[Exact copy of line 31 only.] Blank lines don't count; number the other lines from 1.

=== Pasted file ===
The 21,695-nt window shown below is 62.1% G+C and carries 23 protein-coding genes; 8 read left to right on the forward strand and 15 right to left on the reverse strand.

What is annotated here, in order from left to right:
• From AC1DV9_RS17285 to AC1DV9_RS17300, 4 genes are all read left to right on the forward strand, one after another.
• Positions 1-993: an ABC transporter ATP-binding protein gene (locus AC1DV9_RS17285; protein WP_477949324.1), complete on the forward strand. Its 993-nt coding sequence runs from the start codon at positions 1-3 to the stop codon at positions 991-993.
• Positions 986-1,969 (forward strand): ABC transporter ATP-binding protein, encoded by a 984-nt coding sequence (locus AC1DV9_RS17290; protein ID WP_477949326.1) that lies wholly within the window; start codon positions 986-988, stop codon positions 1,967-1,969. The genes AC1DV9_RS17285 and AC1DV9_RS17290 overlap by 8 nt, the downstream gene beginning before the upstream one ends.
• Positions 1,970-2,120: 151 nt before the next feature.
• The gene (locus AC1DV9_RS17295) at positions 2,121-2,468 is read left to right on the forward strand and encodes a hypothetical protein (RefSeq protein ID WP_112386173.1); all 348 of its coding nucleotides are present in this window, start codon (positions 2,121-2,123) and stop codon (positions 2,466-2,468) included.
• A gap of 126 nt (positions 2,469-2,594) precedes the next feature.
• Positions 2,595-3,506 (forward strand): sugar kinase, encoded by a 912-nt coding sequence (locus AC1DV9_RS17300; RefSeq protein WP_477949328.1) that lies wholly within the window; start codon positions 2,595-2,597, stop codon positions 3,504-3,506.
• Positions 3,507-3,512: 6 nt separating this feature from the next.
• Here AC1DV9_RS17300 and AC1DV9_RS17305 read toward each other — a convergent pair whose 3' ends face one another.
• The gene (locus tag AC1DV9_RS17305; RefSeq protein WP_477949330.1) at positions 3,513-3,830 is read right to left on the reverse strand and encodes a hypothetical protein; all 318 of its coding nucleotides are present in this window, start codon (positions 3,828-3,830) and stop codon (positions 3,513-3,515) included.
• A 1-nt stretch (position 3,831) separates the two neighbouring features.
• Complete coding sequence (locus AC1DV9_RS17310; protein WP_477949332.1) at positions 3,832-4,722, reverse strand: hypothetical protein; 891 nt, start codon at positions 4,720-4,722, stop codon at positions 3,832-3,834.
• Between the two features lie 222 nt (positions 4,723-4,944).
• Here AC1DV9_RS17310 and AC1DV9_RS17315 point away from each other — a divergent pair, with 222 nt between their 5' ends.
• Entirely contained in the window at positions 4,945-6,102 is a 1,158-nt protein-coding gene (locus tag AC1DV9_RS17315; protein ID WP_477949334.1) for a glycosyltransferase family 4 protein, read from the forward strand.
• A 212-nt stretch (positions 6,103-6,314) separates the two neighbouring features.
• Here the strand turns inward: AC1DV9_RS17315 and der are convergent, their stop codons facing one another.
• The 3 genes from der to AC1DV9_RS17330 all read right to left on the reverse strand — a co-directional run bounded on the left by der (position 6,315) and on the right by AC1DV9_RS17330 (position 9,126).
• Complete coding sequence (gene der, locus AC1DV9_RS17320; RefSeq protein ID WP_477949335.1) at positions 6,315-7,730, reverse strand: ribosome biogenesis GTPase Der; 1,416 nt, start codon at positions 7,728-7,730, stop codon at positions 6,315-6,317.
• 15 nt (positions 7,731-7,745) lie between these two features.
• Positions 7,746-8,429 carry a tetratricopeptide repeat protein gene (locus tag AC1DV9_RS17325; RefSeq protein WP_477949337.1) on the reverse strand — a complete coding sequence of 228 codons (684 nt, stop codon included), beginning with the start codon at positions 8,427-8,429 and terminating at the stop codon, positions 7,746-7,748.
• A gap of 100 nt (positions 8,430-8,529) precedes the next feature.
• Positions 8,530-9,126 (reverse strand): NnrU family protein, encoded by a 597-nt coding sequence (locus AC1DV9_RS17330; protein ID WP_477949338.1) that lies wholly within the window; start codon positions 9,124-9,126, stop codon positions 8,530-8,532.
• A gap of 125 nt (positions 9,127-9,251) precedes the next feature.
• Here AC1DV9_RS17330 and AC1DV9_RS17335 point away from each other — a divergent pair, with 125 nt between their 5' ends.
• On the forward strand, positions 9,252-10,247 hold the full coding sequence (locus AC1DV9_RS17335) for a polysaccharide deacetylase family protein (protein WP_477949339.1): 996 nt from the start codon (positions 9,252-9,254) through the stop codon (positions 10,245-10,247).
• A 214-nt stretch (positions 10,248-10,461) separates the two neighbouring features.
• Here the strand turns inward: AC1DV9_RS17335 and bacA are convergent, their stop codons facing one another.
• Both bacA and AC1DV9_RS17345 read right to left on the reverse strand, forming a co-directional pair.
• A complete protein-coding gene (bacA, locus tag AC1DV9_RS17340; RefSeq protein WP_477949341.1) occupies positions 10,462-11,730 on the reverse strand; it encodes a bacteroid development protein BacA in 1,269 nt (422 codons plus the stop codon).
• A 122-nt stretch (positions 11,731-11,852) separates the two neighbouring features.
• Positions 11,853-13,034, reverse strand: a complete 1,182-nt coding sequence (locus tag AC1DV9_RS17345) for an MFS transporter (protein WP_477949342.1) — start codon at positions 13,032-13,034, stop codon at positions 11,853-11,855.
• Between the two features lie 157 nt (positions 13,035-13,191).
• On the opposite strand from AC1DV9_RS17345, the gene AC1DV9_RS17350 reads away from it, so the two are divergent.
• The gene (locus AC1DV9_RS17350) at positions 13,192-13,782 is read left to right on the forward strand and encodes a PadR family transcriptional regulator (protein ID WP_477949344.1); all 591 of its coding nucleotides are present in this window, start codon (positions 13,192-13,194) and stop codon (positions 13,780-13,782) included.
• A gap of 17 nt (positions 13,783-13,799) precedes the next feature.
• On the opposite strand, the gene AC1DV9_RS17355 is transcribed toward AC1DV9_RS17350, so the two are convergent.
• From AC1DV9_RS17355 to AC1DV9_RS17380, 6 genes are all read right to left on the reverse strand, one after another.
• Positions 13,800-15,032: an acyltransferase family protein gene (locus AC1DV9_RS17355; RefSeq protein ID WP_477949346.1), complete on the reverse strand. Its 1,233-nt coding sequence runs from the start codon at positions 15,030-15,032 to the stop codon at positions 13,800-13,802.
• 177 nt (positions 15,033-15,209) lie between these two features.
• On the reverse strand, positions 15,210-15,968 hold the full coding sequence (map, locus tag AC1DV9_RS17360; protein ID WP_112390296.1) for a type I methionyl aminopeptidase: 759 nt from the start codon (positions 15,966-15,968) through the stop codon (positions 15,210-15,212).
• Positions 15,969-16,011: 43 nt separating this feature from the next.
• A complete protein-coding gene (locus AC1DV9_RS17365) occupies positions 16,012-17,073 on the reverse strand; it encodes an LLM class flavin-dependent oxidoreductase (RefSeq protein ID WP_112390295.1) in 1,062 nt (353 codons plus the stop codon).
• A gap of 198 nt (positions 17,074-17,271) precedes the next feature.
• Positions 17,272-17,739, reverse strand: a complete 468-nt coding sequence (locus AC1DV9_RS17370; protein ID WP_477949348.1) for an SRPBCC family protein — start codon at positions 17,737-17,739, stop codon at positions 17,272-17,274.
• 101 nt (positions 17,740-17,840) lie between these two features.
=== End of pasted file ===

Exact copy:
• Both bacA and AC1DV9_RS17345 read right to left on the reverse strand, forming a co-directional pair.